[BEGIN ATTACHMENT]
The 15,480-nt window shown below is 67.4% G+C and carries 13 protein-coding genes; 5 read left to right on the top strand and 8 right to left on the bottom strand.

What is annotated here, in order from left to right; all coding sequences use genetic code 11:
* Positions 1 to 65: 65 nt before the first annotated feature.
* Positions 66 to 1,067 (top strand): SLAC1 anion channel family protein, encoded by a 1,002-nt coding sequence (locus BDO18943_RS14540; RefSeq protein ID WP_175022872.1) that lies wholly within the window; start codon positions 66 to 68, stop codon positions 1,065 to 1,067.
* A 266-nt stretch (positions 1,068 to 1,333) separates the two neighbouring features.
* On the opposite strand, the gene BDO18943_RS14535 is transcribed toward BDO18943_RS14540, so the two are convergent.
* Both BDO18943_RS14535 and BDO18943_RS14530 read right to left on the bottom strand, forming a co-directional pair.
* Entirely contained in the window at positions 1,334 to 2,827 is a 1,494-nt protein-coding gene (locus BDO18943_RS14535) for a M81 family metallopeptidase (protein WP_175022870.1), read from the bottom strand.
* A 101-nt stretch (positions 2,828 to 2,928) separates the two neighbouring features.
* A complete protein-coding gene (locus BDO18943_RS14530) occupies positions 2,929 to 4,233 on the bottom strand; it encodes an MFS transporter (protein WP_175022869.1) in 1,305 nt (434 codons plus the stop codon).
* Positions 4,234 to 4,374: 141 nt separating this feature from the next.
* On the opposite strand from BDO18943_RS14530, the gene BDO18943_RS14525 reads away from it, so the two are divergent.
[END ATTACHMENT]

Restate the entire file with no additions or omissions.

The 15,480-nt window shown below is 67.4% G+C and carries 13 protein-coding genes; 5 read left to right on the top strand and 8 right to left on the bottom strand.

What is annotated here, in order from left to right; all coding sequences use genetic code 11:
* Positions 1 to 65: 65 nt before the first annotated feature.
* Positions 66 to 1,067 (top strand): SLAC1 anion channel family protein, encoded by a 1,002-nt coding sequence (locus BDO18943_RS14540; RefSeq protein ID WP_175022872.1) that lies wholly within the window; start codon positions 66 to 68, stop codon positions 1,065 to 1,067.
* A 266-nt stretch (positions 1,068 to 1,333) separates the two neighbouring features.
* On the opposite strand, the gene BDO18943_RS14535 is transcribed toward BDO18943_RS14540, so the two are convergent.
* Both BDO18943_RS14535 and BDO18943_RS14530 read right to left on the bottom strand, forming a co-directional pair.
* Entirely contained in the window at positions 1,334 to 2,827 is a 1,494-nt protein-coding gene (locus BDO18943_RS14535) for a M81 family metallopeptidase (protein WP_175022870.1), read from the bottom strand.
* A 101-nt stretch (positions 2,828 to 2,928) separates the two neighbouring features.
* A complete protein-coding gene (locus BDO18943_RS14530) occupies positions 2,929 to 4,233 on the bottom strand; it encodes an MFS transporter (protein WP_175022869.1) in 1,305 nt (434 codons plus the stop codon).
* Positions 4,234 to 4,374: 141 nt separating this feature from the next.
* On the opposite strand from BDO18943_RS14530, the gene BDO18943_RS14525 reads away from it, so the two are divergent.